White-breasted Nuthatch Sitta carolinensis
Cooper Marsh Conservation Area, Lancaster, Ontario, Canada
November 26, 2011
Sony Alpha 700, Sigma 170 to 500 at 400 mm
iso 400, spot metered, F6.3, 1/250 second
A spring-like day in the GWN today. A little overcast with a watery sun trying its best to peek through the clouds and a lovely 11 degrees. A great day to visit The Marsh, feed the chickadees and maybe get a few shots. And, hopefully, not run into any weird woodland creatures…. Alas, I hoped in vain, but this is not the place for that.
There’s one area where the Chickadees hang out, so I stopped there for a bit and about a dozen of the wee buggers appeared. They started dive-bombing me, landing on me, the camera, the tripod, skidding off the lens and perching in nearby trees until I produced a handful of sunflower seeds. Mayhem ensued. Lurking in the background was this Nuthatch watching the goings on, and it almost joined in the chaos. But after one quick flyby and much swearing from the Chickadees, it decided to watch from the sidelines.
With thanks to www.allaboutbirds.org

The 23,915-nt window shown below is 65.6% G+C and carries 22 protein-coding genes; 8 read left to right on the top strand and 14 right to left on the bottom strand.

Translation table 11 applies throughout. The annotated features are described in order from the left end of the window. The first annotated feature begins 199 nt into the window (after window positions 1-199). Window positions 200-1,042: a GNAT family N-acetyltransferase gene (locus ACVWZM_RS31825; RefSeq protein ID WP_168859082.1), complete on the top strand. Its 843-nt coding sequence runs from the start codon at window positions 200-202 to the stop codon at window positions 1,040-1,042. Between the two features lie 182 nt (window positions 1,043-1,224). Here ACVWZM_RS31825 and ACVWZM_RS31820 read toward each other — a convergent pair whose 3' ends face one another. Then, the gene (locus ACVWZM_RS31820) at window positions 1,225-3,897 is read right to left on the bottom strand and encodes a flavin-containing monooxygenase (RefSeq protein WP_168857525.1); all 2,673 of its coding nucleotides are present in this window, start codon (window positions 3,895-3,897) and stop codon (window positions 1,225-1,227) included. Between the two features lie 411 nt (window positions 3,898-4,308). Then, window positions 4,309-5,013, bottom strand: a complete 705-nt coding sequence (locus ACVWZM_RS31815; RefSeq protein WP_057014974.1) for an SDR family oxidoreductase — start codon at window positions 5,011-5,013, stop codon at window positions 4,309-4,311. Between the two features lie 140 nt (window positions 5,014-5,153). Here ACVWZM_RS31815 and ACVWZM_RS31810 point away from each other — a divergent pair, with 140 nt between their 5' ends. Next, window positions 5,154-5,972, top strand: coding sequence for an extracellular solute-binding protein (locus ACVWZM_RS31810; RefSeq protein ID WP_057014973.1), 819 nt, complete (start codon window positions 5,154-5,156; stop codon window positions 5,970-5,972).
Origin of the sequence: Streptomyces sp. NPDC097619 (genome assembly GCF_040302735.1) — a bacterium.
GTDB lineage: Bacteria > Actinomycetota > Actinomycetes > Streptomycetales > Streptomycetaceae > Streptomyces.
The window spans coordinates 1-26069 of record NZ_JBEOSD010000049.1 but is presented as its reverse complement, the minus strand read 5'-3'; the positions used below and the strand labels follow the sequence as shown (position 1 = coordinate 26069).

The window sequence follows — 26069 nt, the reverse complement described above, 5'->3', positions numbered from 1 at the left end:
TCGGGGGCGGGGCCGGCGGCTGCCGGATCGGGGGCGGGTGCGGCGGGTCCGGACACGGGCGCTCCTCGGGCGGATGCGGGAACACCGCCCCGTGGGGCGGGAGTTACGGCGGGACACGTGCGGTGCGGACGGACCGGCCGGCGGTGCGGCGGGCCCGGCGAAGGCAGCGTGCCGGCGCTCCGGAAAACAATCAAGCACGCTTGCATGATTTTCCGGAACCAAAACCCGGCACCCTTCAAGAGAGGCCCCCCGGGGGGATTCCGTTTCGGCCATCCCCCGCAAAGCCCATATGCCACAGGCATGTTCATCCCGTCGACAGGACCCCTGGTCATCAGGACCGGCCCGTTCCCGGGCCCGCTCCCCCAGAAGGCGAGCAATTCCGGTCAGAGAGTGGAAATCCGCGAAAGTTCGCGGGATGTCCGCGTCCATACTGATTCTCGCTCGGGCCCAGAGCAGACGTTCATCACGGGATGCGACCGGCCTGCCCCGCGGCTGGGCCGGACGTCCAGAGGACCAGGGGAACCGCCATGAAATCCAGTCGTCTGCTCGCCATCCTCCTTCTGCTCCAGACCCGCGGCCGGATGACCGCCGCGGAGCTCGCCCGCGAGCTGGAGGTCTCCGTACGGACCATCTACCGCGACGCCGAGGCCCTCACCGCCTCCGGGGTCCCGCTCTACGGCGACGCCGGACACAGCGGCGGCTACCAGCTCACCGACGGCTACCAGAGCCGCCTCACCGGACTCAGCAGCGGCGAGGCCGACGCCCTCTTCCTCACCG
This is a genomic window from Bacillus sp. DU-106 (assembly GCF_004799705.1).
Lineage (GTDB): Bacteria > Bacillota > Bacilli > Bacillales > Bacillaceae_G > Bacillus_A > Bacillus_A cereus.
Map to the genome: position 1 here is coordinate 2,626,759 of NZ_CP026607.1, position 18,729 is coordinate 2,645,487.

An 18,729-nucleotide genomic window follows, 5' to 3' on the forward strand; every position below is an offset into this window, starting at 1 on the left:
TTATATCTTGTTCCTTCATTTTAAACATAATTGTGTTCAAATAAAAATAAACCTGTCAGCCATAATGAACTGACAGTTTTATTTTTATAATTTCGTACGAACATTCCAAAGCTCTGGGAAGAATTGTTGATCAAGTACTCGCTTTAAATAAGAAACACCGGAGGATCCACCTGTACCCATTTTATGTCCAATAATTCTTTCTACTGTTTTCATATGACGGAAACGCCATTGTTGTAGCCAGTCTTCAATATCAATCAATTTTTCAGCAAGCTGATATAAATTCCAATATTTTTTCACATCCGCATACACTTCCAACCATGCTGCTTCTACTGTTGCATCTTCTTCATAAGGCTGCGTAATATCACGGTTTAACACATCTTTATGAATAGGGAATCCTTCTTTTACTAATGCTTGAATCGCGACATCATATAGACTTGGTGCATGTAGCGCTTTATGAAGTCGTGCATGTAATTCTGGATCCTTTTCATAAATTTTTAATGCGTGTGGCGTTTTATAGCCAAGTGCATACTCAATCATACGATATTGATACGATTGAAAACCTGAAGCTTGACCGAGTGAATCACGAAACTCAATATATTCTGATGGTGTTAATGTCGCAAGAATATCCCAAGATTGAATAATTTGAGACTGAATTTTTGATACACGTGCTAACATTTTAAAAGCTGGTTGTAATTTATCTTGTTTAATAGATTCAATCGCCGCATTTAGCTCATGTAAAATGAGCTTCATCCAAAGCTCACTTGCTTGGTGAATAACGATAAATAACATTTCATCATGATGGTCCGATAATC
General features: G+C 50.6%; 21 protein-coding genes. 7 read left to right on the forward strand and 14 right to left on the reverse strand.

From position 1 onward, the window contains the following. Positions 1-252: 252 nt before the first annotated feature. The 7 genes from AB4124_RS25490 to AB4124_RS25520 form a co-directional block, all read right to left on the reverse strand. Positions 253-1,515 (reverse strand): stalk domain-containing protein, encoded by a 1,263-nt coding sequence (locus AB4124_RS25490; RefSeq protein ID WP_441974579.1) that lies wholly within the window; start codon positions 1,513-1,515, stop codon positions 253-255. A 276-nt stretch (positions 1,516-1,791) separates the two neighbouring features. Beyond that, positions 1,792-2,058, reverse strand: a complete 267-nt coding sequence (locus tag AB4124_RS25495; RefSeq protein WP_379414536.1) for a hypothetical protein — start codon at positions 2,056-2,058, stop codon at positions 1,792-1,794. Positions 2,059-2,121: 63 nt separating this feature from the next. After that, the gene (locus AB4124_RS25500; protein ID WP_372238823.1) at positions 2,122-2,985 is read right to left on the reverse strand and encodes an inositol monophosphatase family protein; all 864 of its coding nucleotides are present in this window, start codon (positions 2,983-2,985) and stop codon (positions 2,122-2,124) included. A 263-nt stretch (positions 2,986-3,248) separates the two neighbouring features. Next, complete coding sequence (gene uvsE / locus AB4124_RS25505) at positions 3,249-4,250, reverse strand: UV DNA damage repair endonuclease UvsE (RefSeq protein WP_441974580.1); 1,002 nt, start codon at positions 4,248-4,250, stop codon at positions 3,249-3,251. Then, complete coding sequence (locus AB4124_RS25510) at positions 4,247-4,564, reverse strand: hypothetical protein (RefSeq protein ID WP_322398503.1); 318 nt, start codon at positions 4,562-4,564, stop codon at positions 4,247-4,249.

A common feeder bird with clean black, grey, and white markings, White-breasted Nuthatches are active, agile little birds with an appetite for insects and large, meaty seeds. They get their common name from their habit of jamming large nuts and acorns into tree bark, then whacking them with their sharp bill to “hatch” out the seed from the inside. White-breasted Nuthatches may be small but their voices are loud, and often their insistent nasal yammering will lead you right to them.
The White-breasted Nuthatch is normally territorial throughout the year, with pairs staying together. The male has to spend more time looking out for predators when he’s alone than while he’s with his mate. That’s the pattern for most birds, and one reason why birds spend so much time in flocks. But the female nuthatch has to put up with the male pushing her aside from foraging sites, so she spends more time looking around (for him) when he’s around than when she is alone.
In winter, White-breasted Nuthatches join foraging flocks led by chickadees or titmice, perhaps partly because it makes food easier to find and partly because more birds can keep an eye out for predators. One study found that when titmice were removed from a flock, nuthatches were more wary and less willing to visit exposed bird feeders.
The oldest known White-breasted Nuthatch was 9 years 10 months old.